• 18. CONTENT OPERATIONS ON A GLOBAL SCALE As a first step to bridging this gap, corporate and all geographic regions need to agree on guideposts and frameworks governing global content creation and delivery: corporate-wide goals, the nature of the global customer experience, messaging and other brand guidelines. Moreover, all global campaigns and content should be built from the very start in a way that allows for the flexibility for countries and regions to adjust them to local needs, e.g., modifying images, localizing content and adjusting delivery methods. As long as the larger frameworks are applied consistently, local differences will add rather than detract value. Finally, hold all corporate and all geographic regions accountable for the performance of all global content and campaigns. With a leveled playing field and shared accountability, you’ll be surprised at the level of coordination and collaboration that will emerge. Ask each region to build one global campaign or piece of global content per year that all regions (including corporate!) would put into place. Everyone involved will have a heightened awareness of global and local considerations and ideally have a greater appreciation for the level of work that is involved to reach each of the distinct global audiences being targeted. Then, create an award program and give prizes at the end of the year to recognize the most impactful campaigns and content, using a variety of criteria and metrics. WWW.CLOUDWORDS.COM 18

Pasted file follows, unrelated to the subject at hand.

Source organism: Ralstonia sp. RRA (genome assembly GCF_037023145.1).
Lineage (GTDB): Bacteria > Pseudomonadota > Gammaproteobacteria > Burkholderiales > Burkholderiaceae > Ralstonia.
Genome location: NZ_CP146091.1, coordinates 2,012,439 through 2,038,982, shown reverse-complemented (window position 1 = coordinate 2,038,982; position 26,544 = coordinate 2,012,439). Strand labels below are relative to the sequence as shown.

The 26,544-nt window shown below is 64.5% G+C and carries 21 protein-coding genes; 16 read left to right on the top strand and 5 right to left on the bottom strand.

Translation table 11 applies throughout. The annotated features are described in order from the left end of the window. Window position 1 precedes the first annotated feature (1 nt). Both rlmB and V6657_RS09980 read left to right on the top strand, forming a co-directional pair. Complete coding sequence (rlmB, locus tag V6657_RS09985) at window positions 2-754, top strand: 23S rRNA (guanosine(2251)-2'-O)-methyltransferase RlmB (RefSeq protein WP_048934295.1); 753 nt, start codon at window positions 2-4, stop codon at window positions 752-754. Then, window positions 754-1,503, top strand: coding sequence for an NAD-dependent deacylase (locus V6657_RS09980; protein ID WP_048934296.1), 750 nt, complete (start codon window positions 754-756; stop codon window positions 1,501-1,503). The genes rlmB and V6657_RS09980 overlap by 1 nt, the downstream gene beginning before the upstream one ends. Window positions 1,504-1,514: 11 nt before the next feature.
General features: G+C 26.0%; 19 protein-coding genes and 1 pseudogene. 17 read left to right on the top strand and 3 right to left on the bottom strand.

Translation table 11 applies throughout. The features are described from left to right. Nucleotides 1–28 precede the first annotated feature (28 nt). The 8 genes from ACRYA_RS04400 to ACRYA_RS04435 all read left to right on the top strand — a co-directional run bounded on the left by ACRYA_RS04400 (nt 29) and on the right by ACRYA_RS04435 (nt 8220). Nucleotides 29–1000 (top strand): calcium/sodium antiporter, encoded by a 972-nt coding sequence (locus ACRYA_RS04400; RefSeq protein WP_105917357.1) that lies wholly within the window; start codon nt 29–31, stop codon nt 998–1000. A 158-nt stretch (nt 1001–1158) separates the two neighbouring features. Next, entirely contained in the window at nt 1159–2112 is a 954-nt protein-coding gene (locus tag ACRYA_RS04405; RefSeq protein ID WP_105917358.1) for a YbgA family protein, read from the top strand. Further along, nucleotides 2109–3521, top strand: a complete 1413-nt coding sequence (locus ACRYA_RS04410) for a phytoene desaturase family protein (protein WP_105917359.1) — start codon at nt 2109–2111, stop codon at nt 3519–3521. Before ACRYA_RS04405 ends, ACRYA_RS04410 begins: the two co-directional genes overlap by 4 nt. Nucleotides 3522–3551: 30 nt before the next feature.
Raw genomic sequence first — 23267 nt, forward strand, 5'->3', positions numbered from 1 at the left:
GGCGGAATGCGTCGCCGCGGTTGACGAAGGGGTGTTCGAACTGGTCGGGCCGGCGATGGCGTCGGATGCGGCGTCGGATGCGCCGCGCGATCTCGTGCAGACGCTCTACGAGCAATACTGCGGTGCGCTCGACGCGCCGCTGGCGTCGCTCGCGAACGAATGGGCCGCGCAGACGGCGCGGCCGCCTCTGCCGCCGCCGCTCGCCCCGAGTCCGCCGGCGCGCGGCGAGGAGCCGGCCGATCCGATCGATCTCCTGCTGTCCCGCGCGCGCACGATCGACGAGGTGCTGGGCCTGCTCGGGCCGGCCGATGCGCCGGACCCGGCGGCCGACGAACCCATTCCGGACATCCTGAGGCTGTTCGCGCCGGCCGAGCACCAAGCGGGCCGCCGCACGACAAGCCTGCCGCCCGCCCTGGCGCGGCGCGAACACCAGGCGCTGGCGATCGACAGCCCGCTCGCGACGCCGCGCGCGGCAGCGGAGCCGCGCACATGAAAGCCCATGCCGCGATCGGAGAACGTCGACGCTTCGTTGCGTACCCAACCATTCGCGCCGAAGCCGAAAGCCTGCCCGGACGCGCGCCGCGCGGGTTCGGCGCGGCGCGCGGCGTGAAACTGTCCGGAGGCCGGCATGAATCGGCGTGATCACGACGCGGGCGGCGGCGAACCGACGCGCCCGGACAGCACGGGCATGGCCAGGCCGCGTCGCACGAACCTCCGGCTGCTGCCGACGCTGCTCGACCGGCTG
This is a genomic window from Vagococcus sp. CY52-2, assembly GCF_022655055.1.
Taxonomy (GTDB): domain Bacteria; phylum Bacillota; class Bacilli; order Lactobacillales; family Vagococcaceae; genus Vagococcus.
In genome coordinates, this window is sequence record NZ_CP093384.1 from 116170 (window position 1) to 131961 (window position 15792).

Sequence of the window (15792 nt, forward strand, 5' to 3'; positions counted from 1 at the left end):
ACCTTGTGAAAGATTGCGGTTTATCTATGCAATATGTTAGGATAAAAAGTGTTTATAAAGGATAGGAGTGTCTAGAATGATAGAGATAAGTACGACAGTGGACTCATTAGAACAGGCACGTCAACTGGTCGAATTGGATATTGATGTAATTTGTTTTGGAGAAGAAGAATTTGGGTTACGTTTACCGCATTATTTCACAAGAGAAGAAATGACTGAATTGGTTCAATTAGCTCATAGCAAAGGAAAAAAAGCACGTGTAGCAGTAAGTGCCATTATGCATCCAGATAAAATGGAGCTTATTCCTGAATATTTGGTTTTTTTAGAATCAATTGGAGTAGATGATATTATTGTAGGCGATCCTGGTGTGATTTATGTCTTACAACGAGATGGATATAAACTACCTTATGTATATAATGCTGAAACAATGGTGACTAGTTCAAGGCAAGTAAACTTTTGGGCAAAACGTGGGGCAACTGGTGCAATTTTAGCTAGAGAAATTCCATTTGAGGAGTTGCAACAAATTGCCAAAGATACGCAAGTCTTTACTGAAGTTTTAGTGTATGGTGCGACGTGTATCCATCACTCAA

• 19. CONTENT OPERATIONS ON A GLOBAL SCALE #5: CONTENT PROLIFERATION CONTENT PROLIFERATION OCCURS AT A STAGGERING PACE. Every 2 days, we create as much information as we did from the dawn of civilization up to the year 2003. Source: Google Chairman Eric Schmidt (TechCrunch) http://techcrunch.com/2010/08/04/schmidt-data/ Regardless of who creates it, a lot of content is being created to support marketing efforts, because it works at driving engagement and demand, and is vital to support customer success with your product or solution. In addition, your global marketing content lives in many places. It exists in your different geographical locations and your corporate HQ. It lives in your various technologies (Content Management Systems, marketing automation platforms, and CRM software); in your collateral, slide decks and sales tools; and in those glossy kits at the front desk near the comfy visitor chairs. You’ve got a wealth of great content in a variety of formats, locations, and languages...but who, if anyone, in your organization has the complete picture? Content is being created at an ever-increasing pace in a growing number of formats for a growing number of channels. It’s a huge challenge requiring a different approach. Conduct a thorough content audit to understand (a) what content you have, (b) who is creating it, (c) for which markets, (d) translated into which languages, (e) by which translation vendors and (f) into which media or formats. Having a complete picture of your organization’s content will make it that much easier to take control of it. WWW.CLOUDWORDS.COM 19